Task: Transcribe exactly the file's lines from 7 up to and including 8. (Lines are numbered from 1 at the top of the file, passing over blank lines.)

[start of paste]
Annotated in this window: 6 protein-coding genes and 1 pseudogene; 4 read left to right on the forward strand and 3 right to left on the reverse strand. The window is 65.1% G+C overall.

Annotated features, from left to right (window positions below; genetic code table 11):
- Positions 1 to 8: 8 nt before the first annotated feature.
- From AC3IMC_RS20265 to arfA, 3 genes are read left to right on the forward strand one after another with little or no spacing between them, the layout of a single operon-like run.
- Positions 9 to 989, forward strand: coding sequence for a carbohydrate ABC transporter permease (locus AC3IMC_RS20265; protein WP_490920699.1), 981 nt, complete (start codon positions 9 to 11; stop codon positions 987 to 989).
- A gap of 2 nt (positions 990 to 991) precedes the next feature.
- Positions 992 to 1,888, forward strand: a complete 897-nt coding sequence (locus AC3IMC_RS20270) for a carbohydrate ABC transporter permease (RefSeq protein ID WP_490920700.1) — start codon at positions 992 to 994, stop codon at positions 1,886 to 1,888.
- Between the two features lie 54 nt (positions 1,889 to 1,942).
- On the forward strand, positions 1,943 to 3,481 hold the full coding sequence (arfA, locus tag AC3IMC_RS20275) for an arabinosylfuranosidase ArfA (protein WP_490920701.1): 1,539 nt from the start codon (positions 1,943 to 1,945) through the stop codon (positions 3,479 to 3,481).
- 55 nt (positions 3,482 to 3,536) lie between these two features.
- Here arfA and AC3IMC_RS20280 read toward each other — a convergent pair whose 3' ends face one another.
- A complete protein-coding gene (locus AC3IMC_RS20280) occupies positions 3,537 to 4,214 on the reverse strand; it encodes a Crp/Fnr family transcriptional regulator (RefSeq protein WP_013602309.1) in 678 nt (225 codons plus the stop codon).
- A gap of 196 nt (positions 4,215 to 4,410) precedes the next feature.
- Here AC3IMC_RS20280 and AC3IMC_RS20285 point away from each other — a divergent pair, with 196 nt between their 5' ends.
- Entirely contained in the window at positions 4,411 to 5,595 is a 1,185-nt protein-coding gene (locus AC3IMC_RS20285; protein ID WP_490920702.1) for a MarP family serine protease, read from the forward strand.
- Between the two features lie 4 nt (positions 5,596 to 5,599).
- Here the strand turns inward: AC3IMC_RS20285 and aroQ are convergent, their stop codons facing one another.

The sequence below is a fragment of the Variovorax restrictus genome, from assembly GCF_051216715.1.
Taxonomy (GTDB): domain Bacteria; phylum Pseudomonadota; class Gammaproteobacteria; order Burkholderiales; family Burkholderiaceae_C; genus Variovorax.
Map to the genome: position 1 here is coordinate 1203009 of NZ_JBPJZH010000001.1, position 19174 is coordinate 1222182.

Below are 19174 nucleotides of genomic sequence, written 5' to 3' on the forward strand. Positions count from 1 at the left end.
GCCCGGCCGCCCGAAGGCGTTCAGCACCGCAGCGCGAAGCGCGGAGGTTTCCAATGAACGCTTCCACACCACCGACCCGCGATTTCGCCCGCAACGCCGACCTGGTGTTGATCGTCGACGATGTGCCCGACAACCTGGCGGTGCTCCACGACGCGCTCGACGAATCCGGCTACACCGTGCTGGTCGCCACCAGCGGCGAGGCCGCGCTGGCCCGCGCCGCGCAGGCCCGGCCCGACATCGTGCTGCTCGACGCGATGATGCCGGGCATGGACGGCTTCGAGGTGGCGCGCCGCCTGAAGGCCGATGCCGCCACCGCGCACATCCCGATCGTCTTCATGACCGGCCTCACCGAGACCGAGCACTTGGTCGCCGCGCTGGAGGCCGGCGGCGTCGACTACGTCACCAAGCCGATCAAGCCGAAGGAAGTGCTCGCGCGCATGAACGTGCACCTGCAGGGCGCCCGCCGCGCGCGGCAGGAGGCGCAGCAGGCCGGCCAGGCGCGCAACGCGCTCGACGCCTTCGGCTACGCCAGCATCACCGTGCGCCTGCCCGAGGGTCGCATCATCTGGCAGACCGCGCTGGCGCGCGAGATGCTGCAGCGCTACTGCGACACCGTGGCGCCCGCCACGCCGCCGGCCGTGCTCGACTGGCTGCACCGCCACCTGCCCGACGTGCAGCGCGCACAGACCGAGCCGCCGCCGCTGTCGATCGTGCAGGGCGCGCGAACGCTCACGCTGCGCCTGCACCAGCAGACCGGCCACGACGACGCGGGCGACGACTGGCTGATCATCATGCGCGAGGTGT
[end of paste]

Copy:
- Positions 992 to 1,888, forward strand: a complete 897-nt coding sequence (locus AC3IMC_RS20270) for a carbohydrate ABC transporter permease (RefSeq protein ID WP_490920700.1) — start codon at positions 992 to 994, stop codon at positions 1,886 to 1,888.
- Between the two features lie 54 nt (positions 1,889 to 1,942).